Driftwood Cottage: A Book Review

A Moment of Perspective: With my penchant for classic or highly acclaimed English literature it may come as a surprise to most that my first book review on this site is a novel from the romance genre. My reasoning is two-fold. First: I was asked. Given the opportunity, I chose not to decline. Second: I have a respect for the writers of the genre. After two years of university and then two years off from university in which I got pregnant, got married and gave birth to my eldest son (in that order)… I went back to school. It was there, in the midst of brain strain from simultaneously reading Chaucer for one literature class, Shakespeare for the next, Tennyson for poetry class, Sophocles for drama and Aristotle for literary criticism, that a friend suggested I pick up romance novels as “light reading” to rest my mind in between assignments. I scoffed. Then I followed her advice. What I discovered is that romance writers (most of them, anyway) have a ridiculously astounding grasp on humanity… emotions, fears, motives, etc. They also have a gift for composing dialogue. Yes, sometimes that dialogue is incredibly cheesy. Yes, sometimes the stories are over-the-top; but, very often they are real and tangible, though fictional, character driven tales of life.

Driftwood Cottage: A Chesapeake Shores Novel
Author: Sherryl Woods
Publisher: MIRA Books

Single mom Heather Donovan’s dreams of home and family are tantalizingly within reach when she settles in Chesapeake Shores. The welcoming arms of the boisterous, loving O’Brien clan embrace her and her son. But accepting their support seems to further alienate her son’s father, Connor O’Brien. His parents’ divorce and his career as a high-powered divorce attorney have left him jaded about marriage.

Then everything changes. Will the possibility of a future without Heather make Connor look at love and his career differently? Heather’s just about given up on her old dreams—of love, of family and especially of Driftwood Cottage, the home she secretly wishes were hers. It’s going to take a lot of persuasion—and some help from the O’Brien family—to make Heather believe that some dreams are worth fighting for.

Heather is a woman who has given up on her version of Happily-Ever-After once realizing she wants more than Connor O’Brien, long time love and father of her son, is willing to give. Despite becoming involved with him knowing Connor’s strong negative feelings toward marriage, reinforced by his career as a divorce attorney, Heather decides that she does want the wedding ring… and so she walks away to make a life on her own in Chesapeake Shores, the town where Connor was raised, and where his family opens their lives and sometimes meddlesome hearts to Heather and little Mick. She opens a quilt shop and lives in the apartment above. Connor’s visits to see his family and his son strain the resilience both he and Heather have to their own stubborn viewpoints.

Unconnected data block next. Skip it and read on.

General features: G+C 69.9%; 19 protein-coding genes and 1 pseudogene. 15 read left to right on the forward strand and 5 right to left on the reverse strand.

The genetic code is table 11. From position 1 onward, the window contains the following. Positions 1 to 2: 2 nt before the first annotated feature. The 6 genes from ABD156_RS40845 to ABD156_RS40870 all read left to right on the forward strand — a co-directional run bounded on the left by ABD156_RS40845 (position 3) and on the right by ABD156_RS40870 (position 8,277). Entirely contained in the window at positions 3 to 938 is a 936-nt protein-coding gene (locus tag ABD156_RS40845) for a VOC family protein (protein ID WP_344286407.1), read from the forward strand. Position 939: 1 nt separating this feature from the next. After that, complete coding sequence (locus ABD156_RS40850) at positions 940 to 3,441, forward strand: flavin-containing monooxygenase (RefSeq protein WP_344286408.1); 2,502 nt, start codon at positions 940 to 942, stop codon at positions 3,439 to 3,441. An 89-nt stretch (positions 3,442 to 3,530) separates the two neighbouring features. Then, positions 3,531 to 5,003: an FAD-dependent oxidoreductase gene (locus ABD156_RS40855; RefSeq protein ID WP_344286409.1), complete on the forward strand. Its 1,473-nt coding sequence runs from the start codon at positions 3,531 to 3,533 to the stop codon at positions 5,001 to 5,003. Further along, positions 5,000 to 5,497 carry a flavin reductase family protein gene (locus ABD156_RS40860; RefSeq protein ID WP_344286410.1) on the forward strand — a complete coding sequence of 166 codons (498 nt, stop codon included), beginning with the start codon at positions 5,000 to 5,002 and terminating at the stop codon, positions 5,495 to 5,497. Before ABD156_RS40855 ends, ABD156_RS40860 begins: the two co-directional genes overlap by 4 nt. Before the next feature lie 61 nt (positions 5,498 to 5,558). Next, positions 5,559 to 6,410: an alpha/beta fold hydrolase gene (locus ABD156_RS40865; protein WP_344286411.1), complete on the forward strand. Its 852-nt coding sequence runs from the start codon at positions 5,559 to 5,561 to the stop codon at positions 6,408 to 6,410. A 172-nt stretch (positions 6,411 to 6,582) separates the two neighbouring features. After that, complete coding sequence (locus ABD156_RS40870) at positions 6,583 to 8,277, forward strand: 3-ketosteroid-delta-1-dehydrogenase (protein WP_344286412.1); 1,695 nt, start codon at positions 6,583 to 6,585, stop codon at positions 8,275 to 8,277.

Driftwood Cottage has two major strengths: characters and location. Connor comes from a large family and the presence of someone in the O’Brien clan becomes expected in almost every scene. Each appearance draws more information, good and bad, about Heather and Connor onto the page while simultaneously feeding the reader snippets of family history or teasing with enticingly delightful future stories. Every character has a background due to the charming world Sherryl Woods has created in Chesapeake Shores. Despite being the fifth book of the Chesapeake Shores series, Driftwood Cottage manages to keep new readers from feeling entirely detached from preceding story lines... which is no mean feat for the author.

Sheryl Woods has a gift for painting a picture with words and for making the reader genuinely care for the characters in her pages. I intend to spend some more time in Chesapeake Shores in the near future. Had Driftwood Cottage been a stand alone novel it would have been good but it is the power of a completely thought out and realistic community that gives this book its magic. And, just because it’s a romance novel and the preconceived notion is always there that things will all work out in the end doesn’t mean Driftwood Cottage doesn’t have a surprise or two hidden between the front and back cover. Overall, it was a lovely escape to a seaside town where I got to visit for a short time with one amazing family.

My one major disconnect? The cover art. It does not work for me... or the story.

On a traditional rating scale, I give Driftwood Cottage 4/5 stars… or hearts, as it were.

“Though there were a lot of words on the tip of his tongue, things he wanted to say but knew he shouldn’t, Connor turned and walked away. Unlike so many times when they’d parted, for some reason this time felt a whole lot more like goodbye.” ~Sherryl Woods, Driftwood Cottage

1 comment:

  1. I used to escape into my Mills & Boon so regularly when I was younger that for a long time, I thought I was destined to write romance fiction. And I struggle now to find those old books. My thoughts were "they don't make 'em like they used to," but this review gives me pause. Please do more of these :)


"Stranger, if you passing meet me and desire to speak to me, why should you not speak to me? And why should I not speak to you?" ~Walt Whitman


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